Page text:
Good wine does not need to cost $40

Good wine cost, Houston Texas Party Bus

Good wine does not need to cost $40

Sitting at a wine barrel table sampling a flight of local artisan wines, tasting regional plans of the finest foods grown right here locally is always what we think of when we think of a food and wine experience. The reality is however that we spend more time shopping for wine at a local wine store or the supermarket then we ever devote on a motorcoach traveling to exotic destinations.

One of the real advantages of being a food and wine adventurer is that you discover that not all great wine is expensive; in fact, some of the best wines are not only affordable but downright cheap. Below you will find a list of some of the industry’s best wines that are on shelves near you. Here are favorite five reds and white in each of the following price categories.

When the time comes to head out on a food or wine adventure, we intend to guide you plan the excellent outing, until then, enjoy these great value wines…

Wines $10 and under.

2009 Lindeman’s Bin 40 Merlot ($8).
This shows amazingly effective tannins for a value-priced red.

2009 Bodegas Nekeas Vega Sindoa Tempranillo ($8).
Juicy red-fruit flavors, and a bit of spice make this delicious red perfect for barbecues.

2009 Morse Code Shiraz ($9).
A nicely cheap Shiraz that provides a juicy, generous mouthful of black licorice, spice, and ripe blackberry.

2010 Elsa Bianchi Malbec ($9).
Made with grapes from the Doña Elsa vineyard, this juicy, dark berry-flavored Malbec is another great value.

2009 Banfi Col di Sasso ($9).
A well-priced, cherry-scented Cabernet-Sangiovese blend.

2010 Aveleda Fonte Vinho Verde ($8).
A blend of Trajadura, Loureiro, Arinto and Azal Branco grapes, this is bracing, with citrus and green apple notes.

2010 Lindeman’s Bin 90 Moscato ($8).
A light-bodied, slightly sweet white brimming with fragrant lime zest and orange blossom tones.

2010 La Vieille Ferme Côtes du Luberon ($9).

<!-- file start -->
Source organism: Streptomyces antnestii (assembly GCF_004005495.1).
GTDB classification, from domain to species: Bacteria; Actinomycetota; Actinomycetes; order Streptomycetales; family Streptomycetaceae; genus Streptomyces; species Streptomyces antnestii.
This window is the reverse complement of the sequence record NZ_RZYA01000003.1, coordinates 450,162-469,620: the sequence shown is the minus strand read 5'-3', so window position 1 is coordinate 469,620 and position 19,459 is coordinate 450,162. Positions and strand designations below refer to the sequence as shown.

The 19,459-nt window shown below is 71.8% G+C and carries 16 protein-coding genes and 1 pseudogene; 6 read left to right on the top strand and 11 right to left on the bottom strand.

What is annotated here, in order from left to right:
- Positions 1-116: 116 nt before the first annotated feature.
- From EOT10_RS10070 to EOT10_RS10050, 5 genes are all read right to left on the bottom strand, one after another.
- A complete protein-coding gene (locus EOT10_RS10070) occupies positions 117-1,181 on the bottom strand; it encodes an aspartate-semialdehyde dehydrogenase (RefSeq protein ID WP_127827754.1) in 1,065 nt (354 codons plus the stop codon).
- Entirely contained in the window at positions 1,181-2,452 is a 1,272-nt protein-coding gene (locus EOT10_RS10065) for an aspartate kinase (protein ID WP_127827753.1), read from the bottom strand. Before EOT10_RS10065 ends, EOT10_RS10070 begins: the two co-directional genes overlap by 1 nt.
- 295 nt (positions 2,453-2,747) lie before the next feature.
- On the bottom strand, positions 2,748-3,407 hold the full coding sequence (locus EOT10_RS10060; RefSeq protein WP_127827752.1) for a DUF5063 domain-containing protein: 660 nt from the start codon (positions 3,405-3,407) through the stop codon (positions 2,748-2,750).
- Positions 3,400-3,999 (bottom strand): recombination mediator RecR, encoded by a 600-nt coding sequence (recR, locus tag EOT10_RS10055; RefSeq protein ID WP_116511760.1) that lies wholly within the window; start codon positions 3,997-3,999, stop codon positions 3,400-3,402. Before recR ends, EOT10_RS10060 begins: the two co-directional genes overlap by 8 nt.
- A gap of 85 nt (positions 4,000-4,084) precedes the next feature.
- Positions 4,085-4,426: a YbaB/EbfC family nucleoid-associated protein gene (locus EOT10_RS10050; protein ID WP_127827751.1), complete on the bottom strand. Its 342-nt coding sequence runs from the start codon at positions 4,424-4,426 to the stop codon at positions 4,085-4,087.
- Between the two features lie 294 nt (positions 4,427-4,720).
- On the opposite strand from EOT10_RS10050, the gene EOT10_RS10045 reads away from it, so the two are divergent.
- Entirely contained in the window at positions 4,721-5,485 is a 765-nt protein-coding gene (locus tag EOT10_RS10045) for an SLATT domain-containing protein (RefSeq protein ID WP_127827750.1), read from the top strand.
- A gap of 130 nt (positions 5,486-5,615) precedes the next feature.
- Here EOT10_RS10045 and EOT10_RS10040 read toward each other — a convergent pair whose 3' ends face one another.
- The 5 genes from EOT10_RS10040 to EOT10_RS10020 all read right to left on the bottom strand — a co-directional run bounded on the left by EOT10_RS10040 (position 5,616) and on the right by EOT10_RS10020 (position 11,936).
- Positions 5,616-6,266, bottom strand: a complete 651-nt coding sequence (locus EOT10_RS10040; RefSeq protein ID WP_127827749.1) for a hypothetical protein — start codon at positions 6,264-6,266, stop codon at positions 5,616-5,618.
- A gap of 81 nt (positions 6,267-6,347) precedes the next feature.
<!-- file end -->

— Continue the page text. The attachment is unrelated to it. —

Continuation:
From Rhône’s southernmost zone, this is peachy and fresh.

2010 Elsa Bianchi Torrontés ($9).
Orange blossom and minerals mark this tasty white from one of the coolest areas in Mendoza’s San Rafael subregion.

2010 Marqués de Cáceres White Rioja ($10).
Stainless steel fermentation keeps this white Rioja’s citrus flavors fresh and vibrant.

Under $15 wines.

2006 Chivite Gran Feudo Crianza Navarra ($11).
Fruity Garnacha and bold Cabernet Sauvignon bolster juicy Tempranillo in this accessible blend.

2009 Delas Côtes du Ventoux ($11).
Aging in stainless steel keeps this southern Rhône red’s focus on juicy, ripe plum flavors.

2010 Mas de Guiot 40 % Grenache-Syrah 60 % ($11).
Plush Grenache and spicy, plummy Syrah come together nicely in this terrific value wine.

2009 Coltibuono Cetamura Chianti ($11).
Tangy berry flavors define this charming entry-level Sangiovese.

2010 Casamatta ($11).
Made from Sangiovese, Graetz’s entry-level red is a super value, with lush, energetic plum and cherry flavors.

2009 Hogue Riesling ($11).
Citrus and peach flavors mark this lovely off-dry bargain.

2010 Santa Carolina Reserva Chardonnay ($11).
The Casablanca Valley’s cooler climate imparts a nice vibrancy to ripe apricot and peach flavors.

2009 Maculan Pino & Toi ($11).
A peachy, floral blend of Tai (formerly known as Tocai), Pinot Bianco and Pinot Grigio at a super price.

2010 Yalumba The Y Series Viognier ($12).
Lemon, lychee, and apricot flavors radiate in this exotic white.

2010 Santa Rita Reserva Sauvignon Blanc ($12).
Consistently an amazing value, this Sauvignon Blanc is loaded with fragrant lime, herb, and tropical flavors.

$15 wines.

2009 Perrin & Fils Côtes-du-Rhône Villages ($15).
Exuberantly fruity, with raspberry and sweet cherry tones.

2008 Mazzei Badiola ($15).
Don’t let its peculiar orange cork deter you: This sturdy, raspberry-inflected blend is a terrific everyday-drinking wine.

2008 Periquita Reserva Setúbal ($15).
From a surfacing coastal region, this cherry-driven blend of Castelão, Touriga Nacional, and Touriga Franca is very fresh.

2008 Michele Chiarlo Le Orme Barbera d’Asti Superiore ($15).
A good house red, with energetic cherry and licorice flavors.

2009 Allegrini Valpolicella Classico ($15).
Aging in steel tanks helps keep this bottling’s juicy, supple red-fruit flavors bright– and the cost reasonable.

2007 Trimbach Pinot Blanc ($15).
The extension of some Auxerrois supports a bit of fruitiness to this racy, citrusy Pinot Blanc.

2009 Villa Matilde Rocca dei Leoni Falanghina ($15).
This well-priced wine spurts with white peach and citrus notes.

2010 CVNE Monopole Blanc Rioja Alta ($15).
Zippy causticity and ripe melon and citrus notes make this a textbook introduction to the Viura grape.

2010 Domaine Skouras Moscofilero ($15).
An expressive honeysuckle nose and zesty citrus palate define this charming, summer-perfect white.

2009 Grove Mill Sauvignon Blanc ($15).
A racy mix of vegetable, lime, and herb flavors.